The Tucson Desert Art Museum, a non- profit museum currently seeking its 501 c. 3 status, opened its doors to the public November 1, 2013. Our mission is to preserve, display and educate our guests about the arts and history of the Desert Southwest. The Museum includes 25,000 square feet of exhibit space, classrooms, painting studio, meeting and auditorium space and a library.
At the heart of the Museum
At the core of the Museum is one of the Southwest’s premier collections of Navajo and Hopi pre-1940s textiles, including displays of chief’s blankets, Navajo saddle blankets, optical art textiles and Yei weavings. The Museum also has a diverse range of historical artifacts, classic and contemporary Southwestern paintings, including works by Maynard Dixon, Thomas Moran, Albert Bierstadt, Gerald Cassidy, Ed Mell, Ray Roberts, Peter Nisbet, Howard Post and other great artists of the Southwest. Special highlights of the museum include exhibits on Navajo sand painting, and early armaments of the Southwest and artifacts from the Mesoamerican period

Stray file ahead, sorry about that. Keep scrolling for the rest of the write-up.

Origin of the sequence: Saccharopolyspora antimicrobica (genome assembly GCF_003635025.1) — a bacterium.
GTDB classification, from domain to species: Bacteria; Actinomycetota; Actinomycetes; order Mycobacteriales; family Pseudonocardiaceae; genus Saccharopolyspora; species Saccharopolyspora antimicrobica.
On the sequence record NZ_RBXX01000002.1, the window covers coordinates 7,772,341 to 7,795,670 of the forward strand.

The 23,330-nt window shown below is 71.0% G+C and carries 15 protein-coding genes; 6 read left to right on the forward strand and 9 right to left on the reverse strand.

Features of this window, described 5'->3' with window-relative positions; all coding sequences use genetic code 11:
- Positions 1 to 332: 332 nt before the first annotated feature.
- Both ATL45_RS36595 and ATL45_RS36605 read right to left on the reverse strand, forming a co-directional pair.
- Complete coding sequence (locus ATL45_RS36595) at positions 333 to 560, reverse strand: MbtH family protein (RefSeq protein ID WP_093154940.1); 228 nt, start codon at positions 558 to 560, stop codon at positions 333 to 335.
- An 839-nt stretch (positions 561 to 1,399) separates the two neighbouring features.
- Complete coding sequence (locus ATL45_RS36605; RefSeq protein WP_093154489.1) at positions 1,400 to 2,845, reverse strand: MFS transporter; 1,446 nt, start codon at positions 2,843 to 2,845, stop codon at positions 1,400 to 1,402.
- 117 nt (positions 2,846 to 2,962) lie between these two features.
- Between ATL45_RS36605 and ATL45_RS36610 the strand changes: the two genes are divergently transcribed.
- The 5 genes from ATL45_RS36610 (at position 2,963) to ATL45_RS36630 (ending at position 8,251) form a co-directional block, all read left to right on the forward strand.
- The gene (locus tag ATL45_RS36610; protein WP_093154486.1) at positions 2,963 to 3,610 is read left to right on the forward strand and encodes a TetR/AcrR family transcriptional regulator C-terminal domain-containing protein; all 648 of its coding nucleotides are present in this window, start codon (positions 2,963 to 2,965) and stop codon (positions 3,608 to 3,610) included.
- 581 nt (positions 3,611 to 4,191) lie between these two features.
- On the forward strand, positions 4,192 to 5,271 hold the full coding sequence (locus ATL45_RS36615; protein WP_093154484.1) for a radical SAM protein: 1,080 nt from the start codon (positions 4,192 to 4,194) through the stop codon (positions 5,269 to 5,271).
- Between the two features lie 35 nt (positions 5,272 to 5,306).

The Museum also maintains rotating special exhibits, which change out each year. These exhibits routinely tell the story of the region through their visual connection.
Located at 7000 East Tanque Verde Road, just next to Udall Park and surrounded by the magnificent panoramic views of the Catalina and Rincon mountains, the Museum has established itself as the center of art, culture, and education on Tucson’s east side.